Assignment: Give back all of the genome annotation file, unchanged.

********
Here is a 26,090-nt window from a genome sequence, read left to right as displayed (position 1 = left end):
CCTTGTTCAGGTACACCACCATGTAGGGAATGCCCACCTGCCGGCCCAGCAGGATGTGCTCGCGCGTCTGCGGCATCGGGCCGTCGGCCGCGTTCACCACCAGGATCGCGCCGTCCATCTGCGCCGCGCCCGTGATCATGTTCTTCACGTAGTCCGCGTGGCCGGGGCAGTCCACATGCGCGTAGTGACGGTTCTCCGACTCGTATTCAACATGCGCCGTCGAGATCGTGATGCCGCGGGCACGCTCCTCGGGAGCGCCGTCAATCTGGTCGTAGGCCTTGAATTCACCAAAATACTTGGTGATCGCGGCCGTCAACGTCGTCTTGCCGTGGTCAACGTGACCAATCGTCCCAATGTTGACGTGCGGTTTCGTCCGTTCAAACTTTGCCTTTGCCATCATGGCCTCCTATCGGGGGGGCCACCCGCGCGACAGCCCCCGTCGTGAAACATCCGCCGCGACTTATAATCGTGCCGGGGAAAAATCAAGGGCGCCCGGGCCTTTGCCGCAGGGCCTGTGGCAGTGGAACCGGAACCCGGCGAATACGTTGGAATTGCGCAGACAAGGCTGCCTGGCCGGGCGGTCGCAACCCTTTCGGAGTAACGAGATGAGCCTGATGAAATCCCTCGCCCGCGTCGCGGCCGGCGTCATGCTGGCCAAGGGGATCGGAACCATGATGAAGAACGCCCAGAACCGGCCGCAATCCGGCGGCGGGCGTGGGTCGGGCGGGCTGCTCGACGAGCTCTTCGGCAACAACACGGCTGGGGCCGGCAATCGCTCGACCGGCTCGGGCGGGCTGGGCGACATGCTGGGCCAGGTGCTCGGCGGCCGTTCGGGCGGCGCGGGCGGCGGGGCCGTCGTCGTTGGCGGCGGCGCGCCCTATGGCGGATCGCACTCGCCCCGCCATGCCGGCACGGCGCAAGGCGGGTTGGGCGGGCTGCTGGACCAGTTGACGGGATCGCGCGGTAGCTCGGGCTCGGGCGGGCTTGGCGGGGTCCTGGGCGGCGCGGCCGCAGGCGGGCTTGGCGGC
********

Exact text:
Here is a 26,090-nt window from a genome sequence, read left to right as displayed (position 1 = left end):
CCTTGTTCAGGTACACCACCATGTAGGGAATGCCCACCTGCCGGCCCAGCAGGATGTGCTCGCGCGTCTGCGGCATCGGGCCGTCGGCCGCGTTCACCACCAGGATCGCGCCGTCCATCTGCGCCGCGCCCGTGATCATGTTCTTCACGTAGTCCGCGTGGCCGGGGCAGTCCACATGCGCGTAGTGACGGTTCTCCGACTCGTATTCAACATGCGCCGTCGAGATCGTGATGCCGCGGGCACGCTCCTCGGGAGCGCCGTCAATCTGGTCGTAGGCCTTGAATTCACCAAAATACTTGGTGATCGCGGCCGTCAACGTCGTCTTGCCGTGGTCAACGTGACCAATCGTCCCAATGTTGACGTGCGGTTTCGTCCGTTCAAACTTTGCCTTTGCCATCATGGCCTCCTATCGGGGGGGCCACCCGCGCGACAGCCCCCGTCGTGAAACATCCGCCGCGACTTATAATCGTGCCGGGGAAAAATCAAGGGCGCCCGGGCCTTTGCCGCAGGGCCTGTGGCAGTGGAACCGGAACCCGGCGAATACGTTGGAATTGCGCAGACAAGGCTGCCTGGCCGGGCGGTCGCAACCCTTTCGGAGTAACGAGATGAGCCTGATGAAATCCCTCGCCCGCGTCGCGGCCGGCGTCATGCTGGCCAAGGGGATCGGAACCATGATGAAGAACGCCCAGAACCGGCCGCAATCCGGCGGCGGGCGTGGGTCGGGCGGGCTGCTCGACGAGCTCTTCGGCAACAACACGGCTGGGGCCGGCAATCGCTCGACCGGCTCGGGCGGGCTGGGCGACATGCTGGGCCAGGTGCTCGGCGGCCGTTCGGGCGGCGCGGGCGGCGGGGCCGTCGTCGTTGGCGGCGGCGCGCCCTATGGCGGATCGCACTCGCCCCGCCATGCCGGCACGGCGCAAGGCGGGTTGGGCGGGCTGCTGGACCAGTTGACGGGATCGCGCGGTAGCTCGGGCTCGGGCGGGCTTGGCGGGGTCCTGGGCGGCGCGGCCGCAGGCGGGCTTGGCGGC